Daniel Mattes, the former CEO of Jumio Inc, agreed to pay $17 million to the SEC to settle fraud charges.
Jumio, an online identity verification company, was acquired in May 2016 by Centana Growth Partners, a New York growth firm, after the company filed for Chapter 11 bankruptcy protection. Benjamin Cukier, a Centana co-founder and partner, told Buyouts via email that Centana invested in Jumio after the company severed ties with Mattes and former Jumio Inc CFO Chad Starkey.
“Mattes and Starkey have not been involved with the successor company, Jumio Corp, in any capacity, and the announced charges and subsequent settlement did not involve Jumio Corp in any way,” Cukier said via email.
The SEC alleged in a complaint filed April 2 in California federal court that Mattes defrauded investors when he “grossly overstated” Jumio’s 2013 and 2014 revenues and then sold shares he owned in the company in the private, secondary market. Mattes allegedly made about $14 million from selling the shares, the SEC said.
Mattes also lied to an investor when he said he didn’t want to sell any Jumio shares because there was “lots of great stuff coming up” and “he’d be stupid to sell at this point,” the complaint alleges.
Mattes, an Austrian citizen, is barred from becoming an officer or director of a publicly traded company in the U.S. and has agreed to pay more than $16 million in disgorgement and prejudgment interest plus a $640,000 penalty, the SEC said.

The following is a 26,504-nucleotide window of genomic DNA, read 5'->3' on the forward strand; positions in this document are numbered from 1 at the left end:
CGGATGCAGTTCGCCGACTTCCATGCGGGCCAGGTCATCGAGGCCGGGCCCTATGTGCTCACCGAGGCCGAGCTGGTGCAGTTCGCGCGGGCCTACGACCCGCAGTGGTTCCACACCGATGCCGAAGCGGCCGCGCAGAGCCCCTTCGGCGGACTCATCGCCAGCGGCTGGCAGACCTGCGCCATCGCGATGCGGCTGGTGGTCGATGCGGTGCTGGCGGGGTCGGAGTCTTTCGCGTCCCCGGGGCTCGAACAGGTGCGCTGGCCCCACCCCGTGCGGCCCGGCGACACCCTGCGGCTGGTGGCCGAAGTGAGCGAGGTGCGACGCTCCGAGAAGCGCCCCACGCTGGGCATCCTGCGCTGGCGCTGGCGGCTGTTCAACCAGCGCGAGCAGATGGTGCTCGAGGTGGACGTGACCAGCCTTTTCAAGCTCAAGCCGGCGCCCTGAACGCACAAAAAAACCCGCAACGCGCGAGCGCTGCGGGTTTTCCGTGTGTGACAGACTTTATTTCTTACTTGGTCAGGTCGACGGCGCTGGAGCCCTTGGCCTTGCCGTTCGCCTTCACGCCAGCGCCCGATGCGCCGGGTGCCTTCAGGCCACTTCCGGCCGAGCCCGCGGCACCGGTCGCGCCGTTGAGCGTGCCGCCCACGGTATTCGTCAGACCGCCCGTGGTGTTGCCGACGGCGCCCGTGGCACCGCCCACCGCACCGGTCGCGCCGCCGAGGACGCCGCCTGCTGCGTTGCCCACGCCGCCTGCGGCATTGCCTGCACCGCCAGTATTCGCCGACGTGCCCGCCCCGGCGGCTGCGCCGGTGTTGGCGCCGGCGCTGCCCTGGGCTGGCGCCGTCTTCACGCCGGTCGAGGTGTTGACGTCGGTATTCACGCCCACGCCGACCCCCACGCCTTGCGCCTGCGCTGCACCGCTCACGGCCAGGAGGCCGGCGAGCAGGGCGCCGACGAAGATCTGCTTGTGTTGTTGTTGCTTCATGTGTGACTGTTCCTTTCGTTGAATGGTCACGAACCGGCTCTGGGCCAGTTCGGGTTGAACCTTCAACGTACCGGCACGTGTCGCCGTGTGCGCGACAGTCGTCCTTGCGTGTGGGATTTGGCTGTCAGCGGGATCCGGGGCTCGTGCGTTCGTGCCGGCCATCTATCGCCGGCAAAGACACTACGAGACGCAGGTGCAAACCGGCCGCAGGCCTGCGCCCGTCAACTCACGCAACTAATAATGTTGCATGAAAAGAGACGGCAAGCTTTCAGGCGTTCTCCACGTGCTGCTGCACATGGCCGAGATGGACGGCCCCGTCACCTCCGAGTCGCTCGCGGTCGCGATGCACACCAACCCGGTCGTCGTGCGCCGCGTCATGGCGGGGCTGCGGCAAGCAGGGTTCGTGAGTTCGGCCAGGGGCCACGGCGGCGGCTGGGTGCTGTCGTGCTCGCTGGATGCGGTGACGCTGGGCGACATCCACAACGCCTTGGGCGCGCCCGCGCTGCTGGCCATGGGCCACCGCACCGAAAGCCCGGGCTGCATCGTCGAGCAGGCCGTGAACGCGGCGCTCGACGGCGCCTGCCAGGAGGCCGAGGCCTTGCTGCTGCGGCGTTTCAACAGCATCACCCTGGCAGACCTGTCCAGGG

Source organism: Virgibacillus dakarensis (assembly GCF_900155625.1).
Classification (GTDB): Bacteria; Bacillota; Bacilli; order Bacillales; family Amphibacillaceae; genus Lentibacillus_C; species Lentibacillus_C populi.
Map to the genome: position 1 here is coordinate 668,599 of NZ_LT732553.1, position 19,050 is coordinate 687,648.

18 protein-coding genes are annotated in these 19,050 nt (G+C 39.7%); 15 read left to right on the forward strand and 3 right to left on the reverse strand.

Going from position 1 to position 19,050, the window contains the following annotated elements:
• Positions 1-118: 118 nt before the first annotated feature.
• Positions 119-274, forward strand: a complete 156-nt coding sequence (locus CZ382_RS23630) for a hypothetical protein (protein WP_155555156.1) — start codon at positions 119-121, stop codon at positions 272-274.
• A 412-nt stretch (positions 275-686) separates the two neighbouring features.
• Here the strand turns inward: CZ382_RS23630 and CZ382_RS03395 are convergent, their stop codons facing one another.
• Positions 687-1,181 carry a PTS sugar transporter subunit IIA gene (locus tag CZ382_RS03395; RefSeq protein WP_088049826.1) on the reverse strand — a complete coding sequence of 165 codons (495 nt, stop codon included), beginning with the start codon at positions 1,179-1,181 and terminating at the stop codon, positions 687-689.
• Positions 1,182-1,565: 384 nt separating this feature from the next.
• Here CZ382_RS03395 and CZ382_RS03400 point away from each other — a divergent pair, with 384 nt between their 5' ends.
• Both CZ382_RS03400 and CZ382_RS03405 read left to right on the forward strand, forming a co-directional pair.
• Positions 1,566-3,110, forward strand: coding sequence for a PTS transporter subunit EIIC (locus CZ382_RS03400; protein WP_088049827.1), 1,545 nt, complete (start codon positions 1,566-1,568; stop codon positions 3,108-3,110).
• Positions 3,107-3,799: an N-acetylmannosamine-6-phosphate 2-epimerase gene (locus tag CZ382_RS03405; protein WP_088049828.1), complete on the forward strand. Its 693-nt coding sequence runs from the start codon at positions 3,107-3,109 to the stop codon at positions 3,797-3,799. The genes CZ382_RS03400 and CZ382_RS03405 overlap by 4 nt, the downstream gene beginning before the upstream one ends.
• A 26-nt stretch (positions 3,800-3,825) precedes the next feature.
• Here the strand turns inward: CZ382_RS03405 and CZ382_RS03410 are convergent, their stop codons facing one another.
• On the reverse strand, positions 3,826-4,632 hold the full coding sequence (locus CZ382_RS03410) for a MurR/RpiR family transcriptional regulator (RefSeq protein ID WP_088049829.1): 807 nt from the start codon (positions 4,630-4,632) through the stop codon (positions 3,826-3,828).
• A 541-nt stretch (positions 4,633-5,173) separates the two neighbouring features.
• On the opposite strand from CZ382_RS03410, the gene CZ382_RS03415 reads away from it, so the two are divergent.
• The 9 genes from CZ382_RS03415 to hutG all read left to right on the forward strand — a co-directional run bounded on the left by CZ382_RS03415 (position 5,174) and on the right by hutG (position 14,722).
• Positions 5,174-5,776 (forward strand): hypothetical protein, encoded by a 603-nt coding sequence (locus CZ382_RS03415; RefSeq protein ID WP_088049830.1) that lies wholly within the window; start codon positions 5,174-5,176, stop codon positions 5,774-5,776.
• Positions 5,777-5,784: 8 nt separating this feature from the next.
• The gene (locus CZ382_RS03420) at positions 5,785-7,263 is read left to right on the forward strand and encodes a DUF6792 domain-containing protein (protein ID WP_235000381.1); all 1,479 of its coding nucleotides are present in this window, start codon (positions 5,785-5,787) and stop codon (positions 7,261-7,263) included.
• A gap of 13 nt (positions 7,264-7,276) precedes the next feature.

In settling with the SEC, Mattes did not admit or deny the charges brought by the commission.
Separately, the SEC settled a proceeding against Starkey for allegedly failing to exercise reasonable care concerning Jumio’s financial statements and for signing a stock transfer agreement that falsely implied Jumio’s board had approved Mattes’ sale of shares. Starkey, who also sold Jumio shares in 2014, cooperated with the SEC. He has agreed to pay $420,000 in disgorgement and prejudgment interest. Starkey did not admit or deny the SEC charges, according to the settlement order.
The settlements come roughly three years since Jumio filed for Chapter 11 in March 2016. The company sought bankruptcy protection after government investigations into alleged accounting irregularities at the company made it difficult for it to raise funding, Buyouts previously reported. Jumio ousted Mattes in 2015 due to the investigations. Stephen Stuut, former chief executive of TruePosition, was named Jumio’s CEO in June of that year.
Centana bought Jumio Inc out of bankruptcy in May 2016 and renamed it Jumio Corp. The deal was reportedly valued at $900,000. Three months after the acquisition, Jumio collected $15 million in funding from Centana and Millennium Technology Value Partners.
Jumio has been under new management since 2016 and has proven itself as the clear leader in the identity-as-a-service market, Cukier said. “We’re proud to continue to support Jumio Corp and its team,” he said via email.
Centana put Jumio up for sale in 2018, seeking offers of $500 million, Buyouts has reported. The process apparently didn’t produce a buyer. Jumio is still listed as a Centana portfolio company.
A Jumio executive could not immediately be reached for comment.
Action Item: Download the SEC complaint against Mattes: SEC vs Daniel Mattes.